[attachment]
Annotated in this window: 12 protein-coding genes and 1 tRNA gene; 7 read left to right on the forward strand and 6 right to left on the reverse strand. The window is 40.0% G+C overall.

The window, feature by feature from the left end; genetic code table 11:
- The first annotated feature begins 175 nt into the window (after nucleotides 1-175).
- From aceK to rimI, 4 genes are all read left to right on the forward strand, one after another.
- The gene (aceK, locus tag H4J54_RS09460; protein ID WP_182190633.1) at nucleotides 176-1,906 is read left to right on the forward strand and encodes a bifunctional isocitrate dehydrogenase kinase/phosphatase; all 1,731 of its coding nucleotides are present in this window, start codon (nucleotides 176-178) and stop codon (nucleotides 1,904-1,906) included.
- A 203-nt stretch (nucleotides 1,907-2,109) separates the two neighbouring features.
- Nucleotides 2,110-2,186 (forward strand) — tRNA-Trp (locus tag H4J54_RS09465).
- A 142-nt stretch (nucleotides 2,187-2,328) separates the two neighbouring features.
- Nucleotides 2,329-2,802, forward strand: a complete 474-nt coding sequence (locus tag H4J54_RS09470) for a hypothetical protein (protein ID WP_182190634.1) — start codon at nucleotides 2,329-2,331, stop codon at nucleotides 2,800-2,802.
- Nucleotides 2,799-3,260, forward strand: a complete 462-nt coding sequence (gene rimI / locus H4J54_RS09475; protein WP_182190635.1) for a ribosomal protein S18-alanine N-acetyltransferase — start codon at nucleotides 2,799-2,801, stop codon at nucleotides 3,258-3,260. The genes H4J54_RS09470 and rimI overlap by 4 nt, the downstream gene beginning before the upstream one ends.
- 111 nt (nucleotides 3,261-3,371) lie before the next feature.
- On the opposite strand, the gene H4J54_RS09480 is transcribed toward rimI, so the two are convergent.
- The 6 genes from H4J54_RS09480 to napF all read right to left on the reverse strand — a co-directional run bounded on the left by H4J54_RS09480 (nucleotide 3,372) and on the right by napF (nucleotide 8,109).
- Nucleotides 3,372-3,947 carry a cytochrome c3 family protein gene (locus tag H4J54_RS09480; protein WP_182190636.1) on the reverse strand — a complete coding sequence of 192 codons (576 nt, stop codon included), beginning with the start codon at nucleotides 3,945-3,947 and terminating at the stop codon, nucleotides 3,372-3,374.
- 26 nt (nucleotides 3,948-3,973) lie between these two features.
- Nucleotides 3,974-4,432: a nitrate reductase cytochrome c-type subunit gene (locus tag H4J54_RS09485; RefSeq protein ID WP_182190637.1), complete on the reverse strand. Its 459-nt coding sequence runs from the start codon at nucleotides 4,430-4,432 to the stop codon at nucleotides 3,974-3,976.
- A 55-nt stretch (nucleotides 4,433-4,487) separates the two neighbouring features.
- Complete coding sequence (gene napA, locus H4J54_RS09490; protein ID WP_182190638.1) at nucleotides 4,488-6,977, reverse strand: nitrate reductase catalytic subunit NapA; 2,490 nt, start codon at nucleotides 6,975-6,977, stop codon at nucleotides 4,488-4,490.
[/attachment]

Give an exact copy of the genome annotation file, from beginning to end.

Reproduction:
Annotated in this window: 12 protein-coding genes and 1 tRNA gene; 7 read left to right on the forward strand and 6 right to left on the reverse strand. The window is 40.0% G+C overall.

The window, feature by feature from the left end; genetic code table 11:
- The first annotated feature begins 175 nt into the window (after nucleotides 1-175).
- From aceK to rimI, 4 genes are all read left to right on the forward strand, one after another.
- The gene (aceK, locus tag H4J54_RS09460; protein ID WP_182190633.1) at nucleotides 176-1,906 is read left to right on the forward strand and encodes a bifunctional isocitrate dehydrogenase kinase/phosphatase; all 1,731 of its coding nucleotides are present in this window, start codon (nucleotides 176-178) and stop codon (nucleotides 1,904-1,906) included.
- A 203-nt stretch (nucleotides 1,907-2,109) separates the two neighbouring features.
- Nucleotides 2,110-2,186 (forward strand) — tRNA-Trp (locus tag H4J54_RS09465).
- A 142-nt stretch (nucleotides 2,187-2,328) separates the two neighbouring features.
- Nucleotides 2,329-2,802, forward strand: a complete 474-nt coding sequence (locus tag H4J54_RS09470) for a hypothetical protein (protein ID WP_182190634.1) — start codon at nucleotides 2,329-2,331, stop codon at nucleotides 2,800-2,802.
- Nucleotides 2,799-3,260, forward strand: a complete 462-nt coding sequence (gene rimI / locus H4J54_RS09475; protein WP_182190635.1) for a ribosomal protein S18-alanine N-acetyltransferase — start codon at nucleotides 2,799-2,801, stop codon at nucleotides 3,258-3,260. The genes H4J54_RS09470 and rimI overlap by 4 nt, the downstream gene beginning before the upstream one ends.
- 111 nt (nucleotides 3,261-3,371) lie before the next feature.
- On the opposite strand, the gene H4J54_RS09480 is transcribed toward rimI, so the two are convergent.
- The 6 genes from H4J54_RS09480 to napF all read right to left on the reverse strand — a co-directional run bounded on the left by H4J54_RS09480 (nucleotide 3,372) and on the right by napF (nucleotide 8,109).
- Nucleotides 3,372-3,947 carry a cytochrome c3 family protein gene (locus tag H4J54_RS09480; protein WP_182190636.1) on the reverse strand — a complete coding sequence of 192 codons (576 nt, stop codon included), beginning with the start codon at nucleotides 3,945-3,947 and terminating at the stop codon, nucleotides 3,372-3,374.
- 26 nt (nucleotides 3,948-3,973) lie between these two features.
- Nucleotides 3,974-4,432: a nitrate reductase cytochrome c-type subunit gene (locus tag H4J54_RS09485; RefSeq protein ID WP_182190637.1), complete on the reverse strand. Its 459-nt coding sequence runs from the start codon at nucleotides 4,430-4,432 to the stop codon at nucleotides 3,974-3,976.
- A 55-nt stretch (nucleotides 4,433-4,487) separates the two neighbouring features.
- Complete coding sequence (gene napA, locus H4J54_RS09490; protein ID WP_182190638.1) at nucleotides 4,488-6,977, reverse strand: nitrate reductase catalytic subunit NapA; 2,490 nt, start codon at nucleotides 6,975-6,977, stop codon at nucleotides 4,488-4,490.